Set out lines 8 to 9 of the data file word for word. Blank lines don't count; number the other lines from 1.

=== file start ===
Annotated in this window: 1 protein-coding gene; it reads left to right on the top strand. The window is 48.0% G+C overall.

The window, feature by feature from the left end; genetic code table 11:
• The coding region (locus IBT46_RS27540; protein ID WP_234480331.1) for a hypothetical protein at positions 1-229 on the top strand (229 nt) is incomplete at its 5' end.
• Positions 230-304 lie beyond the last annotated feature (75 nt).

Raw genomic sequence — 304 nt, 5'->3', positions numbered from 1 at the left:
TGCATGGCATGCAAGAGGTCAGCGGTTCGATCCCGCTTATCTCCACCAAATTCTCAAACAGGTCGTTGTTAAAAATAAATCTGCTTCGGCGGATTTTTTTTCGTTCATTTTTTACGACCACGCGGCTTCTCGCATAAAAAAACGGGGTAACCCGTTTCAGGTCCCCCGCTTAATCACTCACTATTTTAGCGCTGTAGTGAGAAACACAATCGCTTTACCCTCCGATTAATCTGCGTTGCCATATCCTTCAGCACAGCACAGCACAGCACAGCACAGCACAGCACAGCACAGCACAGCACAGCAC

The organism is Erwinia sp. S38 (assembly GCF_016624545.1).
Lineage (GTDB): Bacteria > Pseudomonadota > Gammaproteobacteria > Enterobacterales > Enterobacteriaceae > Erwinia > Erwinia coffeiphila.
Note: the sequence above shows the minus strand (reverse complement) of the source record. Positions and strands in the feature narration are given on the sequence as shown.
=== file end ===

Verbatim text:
Lineage (GTDB): Bacteria > Pseudomonadota > Gammaproteobacteria > Enterobacterales > Enterobacteriaceae > Erwinia > Erwinia coffeiphila.
Note: the sequence above shows the minus strand (reverse complement) of the source record. Positions and strands in the feature narration are given on the sequence as shown.